Q: Why does it need -- why did they think he needs a clarification?
Mr. Bacon: I think you have to go back and look at the entire context of this operation here. The situation in Mitrovica stirred up a lot of concerns in NATO and among NATO members. And now the situation is calm in Mitrovica, and we hope it remains calm. One of the reasons it may be calm is because NATO did act quickly and aggressively, based on the intelligence that it had.
But Mitrovica, as Lord Robertson, the secretary-general of NATO, has said, is a wake-up call. And it's forced everybody in NATO to look at the procedures for dealing with extraordinary situations or intelligence that would require extra effort. And NATO itself is coming up with new ways of doing that, and I think that the chairman felt it was important for everybody to be clear about the circumstances which would govern U.S. participation or lack of U.S. participation in out-of-sector operations. That's what the letter does.
Q: Does the letter go to any other countries, so that they know not to call on those troops?
Mr. Bacon: No, it does not.
Q: Another subject?
Mr. Bacon: Sure.
Q: Okay. Thank you. Mr. Bacon, could you comment on the purported article from the Liberation Army Daily that Mr. Gertz has published about, specifically that the Chinese, if confronted over Taiwan militarily by the United States, would target our -- take out our cities with long-range missiles, nuclear missiles?
Is there accuracy to the article -- from the Chinese in the first place? And is the Kitty Hawk going into that section?
Mr. Bacon: First of all, there is nothing in the article that suggests a change in Chinese doctrine. The Chinese have said, certainly since the days of Deng Xiaoping, that they do not have a policy of first-strike attacks; they will only strike in response to attacks. And there is nothing new in that article that changes that.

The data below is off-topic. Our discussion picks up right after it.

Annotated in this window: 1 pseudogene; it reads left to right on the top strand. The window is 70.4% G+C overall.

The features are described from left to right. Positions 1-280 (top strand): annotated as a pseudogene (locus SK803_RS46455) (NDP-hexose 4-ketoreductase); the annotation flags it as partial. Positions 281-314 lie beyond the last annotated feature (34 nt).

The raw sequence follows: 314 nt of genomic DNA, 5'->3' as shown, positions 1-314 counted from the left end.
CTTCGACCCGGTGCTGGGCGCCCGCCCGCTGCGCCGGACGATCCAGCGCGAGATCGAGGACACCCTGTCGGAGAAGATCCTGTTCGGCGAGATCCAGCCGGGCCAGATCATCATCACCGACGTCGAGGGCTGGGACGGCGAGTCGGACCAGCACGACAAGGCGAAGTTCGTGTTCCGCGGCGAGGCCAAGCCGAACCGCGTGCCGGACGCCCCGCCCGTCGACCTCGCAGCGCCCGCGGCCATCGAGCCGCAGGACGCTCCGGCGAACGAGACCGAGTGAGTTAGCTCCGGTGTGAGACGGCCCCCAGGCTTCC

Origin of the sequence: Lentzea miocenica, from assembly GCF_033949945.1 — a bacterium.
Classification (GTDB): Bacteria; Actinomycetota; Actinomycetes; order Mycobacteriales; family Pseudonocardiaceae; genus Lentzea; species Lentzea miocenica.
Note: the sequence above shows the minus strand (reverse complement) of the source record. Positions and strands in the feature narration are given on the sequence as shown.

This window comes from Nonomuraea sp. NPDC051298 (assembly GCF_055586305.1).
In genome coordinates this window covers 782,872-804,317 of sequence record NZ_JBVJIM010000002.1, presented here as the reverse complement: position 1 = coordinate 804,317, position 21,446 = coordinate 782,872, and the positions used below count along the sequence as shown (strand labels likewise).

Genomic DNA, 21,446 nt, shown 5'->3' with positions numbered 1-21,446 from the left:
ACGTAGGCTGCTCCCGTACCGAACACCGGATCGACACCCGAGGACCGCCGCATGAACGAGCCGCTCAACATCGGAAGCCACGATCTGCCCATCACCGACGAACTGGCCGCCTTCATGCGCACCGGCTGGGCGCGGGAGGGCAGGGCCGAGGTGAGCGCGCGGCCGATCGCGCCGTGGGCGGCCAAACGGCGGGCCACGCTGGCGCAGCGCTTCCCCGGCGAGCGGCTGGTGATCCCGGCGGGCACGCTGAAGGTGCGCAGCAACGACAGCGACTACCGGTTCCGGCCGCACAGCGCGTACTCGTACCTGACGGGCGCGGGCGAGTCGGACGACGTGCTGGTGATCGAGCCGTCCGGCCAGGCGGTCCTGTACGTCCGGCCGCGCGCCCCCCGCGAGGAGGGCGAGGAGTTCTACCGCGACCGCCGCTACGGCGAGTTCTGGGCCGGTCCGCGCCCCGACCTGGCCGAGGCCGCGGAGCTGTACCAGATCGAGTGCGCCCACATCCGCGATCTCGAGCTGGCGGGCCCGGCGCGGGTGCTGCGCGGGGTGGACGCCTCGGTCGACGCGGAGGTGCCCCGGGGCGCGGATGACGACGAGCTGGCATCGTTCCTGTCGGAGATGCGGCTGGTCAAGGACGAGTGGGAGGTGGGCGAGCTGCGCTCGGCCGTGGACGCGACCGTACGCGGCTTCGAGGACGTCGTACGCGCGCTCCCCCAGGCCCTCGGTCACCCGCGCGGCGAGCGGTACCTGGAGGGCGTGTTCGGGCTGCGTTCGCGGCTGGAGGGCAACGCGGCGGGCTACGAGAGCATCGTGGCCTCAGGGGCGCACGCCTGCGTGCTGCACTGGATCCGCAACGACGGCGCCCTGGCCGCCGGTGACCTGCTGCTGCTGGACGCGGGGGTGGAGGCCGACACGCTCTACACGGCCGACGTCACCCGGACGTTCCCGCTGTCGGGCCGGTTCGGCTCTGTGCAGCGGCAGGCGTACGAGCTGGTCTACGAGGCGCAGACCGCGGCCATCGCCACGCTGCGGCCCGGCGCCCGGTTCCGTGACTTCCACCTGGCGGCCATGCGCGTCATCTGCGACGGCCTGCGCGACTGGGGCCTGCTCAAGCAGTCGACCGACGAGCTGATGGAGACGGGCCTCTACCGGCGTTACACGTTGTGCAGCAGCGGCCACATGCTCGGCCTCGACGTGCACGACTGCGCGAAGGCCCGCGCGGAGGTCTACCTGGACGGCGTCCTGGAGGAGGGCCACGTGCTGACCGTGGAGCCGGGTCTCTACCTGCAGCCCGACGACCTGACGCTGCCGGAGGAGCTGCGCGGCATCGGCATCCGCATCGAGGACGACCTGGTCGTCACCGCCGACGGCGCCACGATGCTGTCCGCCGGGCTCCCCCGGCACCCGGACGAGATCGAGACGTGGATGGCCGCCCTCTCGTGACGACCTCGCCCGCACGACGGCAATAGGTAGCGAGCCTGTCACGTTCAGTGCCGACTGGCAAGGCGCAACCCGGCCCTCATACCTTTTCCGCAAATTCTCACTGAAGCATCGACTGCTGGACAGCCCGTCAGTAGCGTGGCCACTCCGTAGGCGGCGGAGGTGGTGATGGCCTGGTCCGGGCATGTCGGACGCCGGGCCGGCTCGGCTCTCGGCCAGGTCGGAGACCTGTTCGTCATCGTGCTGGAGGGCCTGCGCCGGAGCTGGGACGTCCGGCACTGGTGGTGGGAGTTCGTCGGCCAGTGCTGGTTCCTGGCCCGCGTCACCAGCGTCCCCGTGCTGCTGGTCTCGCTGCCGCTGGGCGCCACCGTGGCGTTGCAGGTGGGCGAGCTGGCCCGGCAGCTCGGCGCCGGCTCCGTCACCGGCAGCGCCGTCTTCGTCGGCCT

Second, the Kitty Hawk is on a standard long-scheduled predeployment or post-repair cruise. It's been under repair for the last six months. She is out testing her boilers and other things. She is southeast of Japan, not close to Taiwan. She has 10 airplanes on board, not the full carrier air wing by any stretch of the imagination. And this is a short-term, long-planned exercise that has nothing to do with the situation between China and Taiwan.
Q: Ken, did the Chinese make a threat of use of force against U.S. in this newspaper that I mentioned? Was that accurate, genuine, as far as you know?
Mr. Bacon: I said earlier there is nothing new in what they have said in that article.
Q: Back to Mozambique for just a moment. You said there had been no requests for helicopters. If there is a request, is the U.S. likely to favorably consider that? And can you describe the logistical difficulty of moving even one American helicopter from Europe to Mozambique?
Mr. Bacon: Well, first of all, I can't predict how we are going to respond. We have not received a request. We have the HAST team there evaluating the situation.